Dangerous times for the Apprenticeship programme12th March 2015
There are many employers offering great Apprenticeships for people who will get a great start to their career, with the support they need to progress to better jobs and to become lifelong learners. Those are the employers who also benefit from great staff who will help improve productivity and business success. And then there are others where the experience of the apprentice is not so good.
This reality doesn’t seem to matter to the politicians from across the parties who are wedded to supporting Apprenticeships. Perhaps they have been seduced by the many excellent examples of how Apprenticeships do support good outcomes. But I am worried that the support for the programme is unrealistic. The claims for what ‘more apprentices’ will deliver is long: improved productivity, reduced youth unemployment, greater social mobility, business success, economic growth and so on. For all of these, apprentices do contribute, but the programme will not solve them on its own and yet the programme seems to be the only investment in skills which is being prioritised outside of higher education.
For all of us who worry about inclusive growth, I think there are three areas where we should focus our thoughts and efforts:
- Defining what Apprenticeships deliver and how they fit with other training and education.
- Quality and the success measures for the programme.
- Access to Apprenticeships and inequalities.
So what is an Apprenticeship? I like the short definition in the Remaking Apprenticeships report from City & Guilds: an Apprenticeship is a job with significant inbuilt learning designed to prepare the apprentice for future employment, employability and active citizenship of a high quality. There is a lot in there worth unpacking. The focus on learning both formally and informally, the focus on the outcomes of a job and a career and the clear return on the investment for the Government of supporting people to be active citizens. I’d like to see all Apprenticeships being about this, supporting people to aspire and be ambitious about what they can achieve, how far they can go. I think that’s what employers want from their employees.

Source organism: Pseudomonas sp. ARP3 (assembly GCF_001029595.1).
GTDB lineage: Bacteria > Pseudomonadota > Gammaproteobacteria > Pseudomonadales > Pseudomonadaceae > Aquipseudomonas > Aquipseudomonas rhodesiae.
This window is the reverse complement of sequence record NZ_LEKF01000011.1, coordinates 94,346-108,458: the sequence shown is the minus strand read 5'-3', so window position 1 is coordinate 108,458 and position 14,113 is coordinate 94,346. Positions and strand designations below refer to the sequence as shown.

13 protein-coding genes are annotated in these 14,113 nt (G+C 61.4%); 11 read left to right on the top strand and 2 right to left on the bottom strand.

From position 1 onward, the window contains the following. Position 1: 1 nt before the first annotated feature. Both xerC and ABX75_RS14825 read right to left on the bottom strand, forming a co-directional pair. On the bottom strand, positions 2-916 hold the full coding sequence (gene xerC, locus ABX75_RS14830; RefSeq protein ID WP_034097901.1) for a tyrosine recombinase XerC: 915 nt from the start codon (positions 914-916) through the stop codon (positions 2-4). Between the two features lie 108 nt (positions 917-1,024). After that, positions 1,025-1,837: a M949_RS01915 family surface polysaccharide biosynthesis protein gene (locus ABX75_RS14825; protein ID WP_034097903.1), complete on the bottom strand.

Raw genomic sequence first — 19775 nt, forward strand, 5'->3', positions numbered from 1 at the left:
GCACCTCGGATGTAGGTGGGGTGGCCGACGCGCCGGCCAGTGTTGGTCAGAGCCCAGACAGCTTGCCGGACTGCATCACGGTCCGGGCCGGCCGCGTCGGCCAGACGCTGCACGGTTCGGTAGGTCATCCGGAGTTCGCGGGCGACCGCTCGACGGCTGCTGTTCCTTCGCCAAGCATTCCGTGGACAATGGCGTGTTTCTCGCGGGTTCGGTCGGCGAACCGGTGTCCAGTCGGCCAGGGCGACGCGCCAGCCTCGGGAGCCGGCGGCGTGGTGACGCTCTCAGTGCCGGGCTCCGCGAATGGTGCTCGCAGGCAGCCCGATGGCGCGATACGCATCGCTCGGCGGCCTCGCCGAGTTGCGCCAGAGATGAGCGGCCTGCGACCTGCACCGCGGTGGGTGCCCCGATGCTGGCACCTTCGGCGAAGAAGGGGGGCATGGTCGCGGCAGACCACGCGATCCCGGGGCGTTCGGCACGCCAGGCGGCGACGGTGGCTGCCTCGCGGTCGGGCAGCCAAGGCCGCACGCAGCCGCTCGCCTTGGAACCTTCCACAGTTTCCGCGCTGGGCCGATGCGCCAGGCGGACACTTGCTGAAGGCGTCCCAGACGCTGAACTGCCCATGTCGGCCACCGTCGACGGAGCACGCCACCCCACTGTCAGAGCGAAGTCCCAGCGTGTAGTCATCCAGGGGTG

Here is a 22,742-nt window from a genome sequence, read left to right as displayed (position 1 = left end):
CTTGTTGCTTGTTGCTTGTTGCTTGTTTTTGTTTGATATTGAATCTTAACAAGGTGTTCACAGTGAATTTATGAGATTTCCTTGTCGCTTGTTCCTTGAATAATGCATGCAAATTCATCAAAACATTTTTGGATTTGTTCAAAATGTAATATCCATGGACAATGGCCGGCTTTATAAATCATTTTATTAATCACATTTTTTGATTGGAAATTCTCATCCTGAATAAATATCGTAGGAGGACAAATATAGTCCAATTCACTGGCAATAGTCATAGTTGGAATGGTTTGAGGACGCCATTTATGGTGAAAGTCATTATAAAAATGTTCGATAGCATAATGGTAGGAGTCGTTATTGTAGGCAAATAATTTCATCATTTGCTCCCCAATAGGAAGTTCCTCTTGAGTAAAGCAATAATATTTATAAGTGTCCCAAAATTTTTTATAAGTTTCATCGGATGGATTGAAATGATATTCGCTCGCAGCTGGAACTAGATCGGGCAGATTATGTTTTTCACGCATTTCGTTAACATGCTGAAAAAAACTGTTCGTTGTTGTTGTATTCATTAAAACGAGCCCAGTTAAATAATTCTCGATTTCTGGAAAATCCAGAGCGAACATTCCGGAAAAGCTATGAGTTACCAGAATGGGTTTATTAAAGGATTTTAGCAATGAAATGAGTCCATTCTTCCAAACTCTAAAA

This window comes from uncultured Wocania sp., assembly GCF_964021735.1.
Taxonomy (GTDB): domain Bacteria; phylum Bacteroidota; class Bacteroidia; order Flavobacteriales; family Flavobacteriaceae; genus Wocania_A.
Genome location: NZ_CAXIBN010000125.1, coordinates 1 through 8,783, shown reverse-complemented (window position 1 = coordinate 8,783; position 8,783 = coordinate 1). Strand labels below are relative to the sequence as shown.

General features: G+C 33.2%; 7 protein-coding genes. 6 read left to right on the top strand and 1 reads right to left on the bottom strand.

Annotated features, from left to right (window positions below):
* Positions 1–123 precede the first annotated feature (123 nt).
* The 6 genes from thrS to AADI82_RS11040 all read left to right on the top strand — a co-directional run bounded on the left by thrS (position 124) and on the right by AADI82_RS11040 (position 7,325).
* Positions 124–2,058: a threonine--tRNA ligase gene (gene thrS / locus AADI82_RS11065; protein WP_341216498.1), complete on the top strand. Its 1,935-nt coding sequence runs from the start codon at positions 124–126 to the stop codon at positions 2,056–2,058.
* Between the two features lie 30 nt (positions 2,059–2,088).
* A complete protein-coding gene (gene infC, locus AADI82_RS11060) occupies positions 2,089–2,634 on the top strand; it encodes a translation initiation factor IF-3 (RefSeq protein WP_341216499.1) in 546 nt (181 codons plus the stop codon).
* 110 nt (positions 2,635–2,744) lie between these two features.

So if that’s what we want Apprenticeships to be about, how does the quality measure up? Well, I’m clear that some employers offer this to a very high quality and have senior staff who have had good careers after starting out as an apprentice. But there is a lot of evidence that the experience for too many is not good enough. For instance a recent survey found that a third of those on the Apprenticeship programme didn’t even know they were an apprentice. Not a great measure of quality and there are other signs such as declining success rates and a quarter of 16-18 year old apprentices paid below the minimum wage.
The big problem though is that we don’t know enough about the experience of apprentices (where is their voice in the reforms?) nor about the outcomes of the programme. The measures of success used do not include key outcomes such as how many apprentices end up with a job, go onto further learning and gain higher wages. That should change and needs to change if we are to sell Apprenticeships to young people, parents and their advisers as well as to more employers.
So how well does the Apprenticeship programme do on equality and diversity? Sadly, the programme seems to echo the inequalities which already exist in the labour market. Around 9% of apprentices are from BME backgrounds compared with 15% of the population; gender stereotyping of ‘male and female roles’ is rife; and access to Apprenticeships for people with disabilities is poor. The figures are not good and perhaps more worryingly, we don’t have a strong policy push or funding and measures like there are in higher education for instance. In HE we have OFFA, widening participation and retention budgets policies and significant budgets from HEFCE and universities being focused on greater equality of access and achievement. Surely we need that for Apprenticeships as well?
As a sector these three issues – definition, quality and access – do matter and it is critical that we focus on them with the new Government in its early days. I want the Apprenticeship programme to carry on receiving the support it now has, but for the right reasons and in a fit state to offer every apprentice a great experience and to genuinely set them up for a fulfilling career and life.
NIACE is calling for the introduction of an Apprentice Charter to raise the quality and equality of Apprenticeships. Policy-makers, employers, providers and apprentices are invited to make comments on the initial proposed approach.
March 12th, 2015 at 2:36 pm
Yes. How would such a charter be created? How would it be used? How monitored?would it not be perceived as a control and restriction to companies whose first priority is to turn a profit in the immediate rather than contributing to the socio- ecomonic well being of the nation? Are they not perceived of as good by politicians purely because they take responsibility away from the state at least in short term?
A charter will be a good thing, but some scepticism here.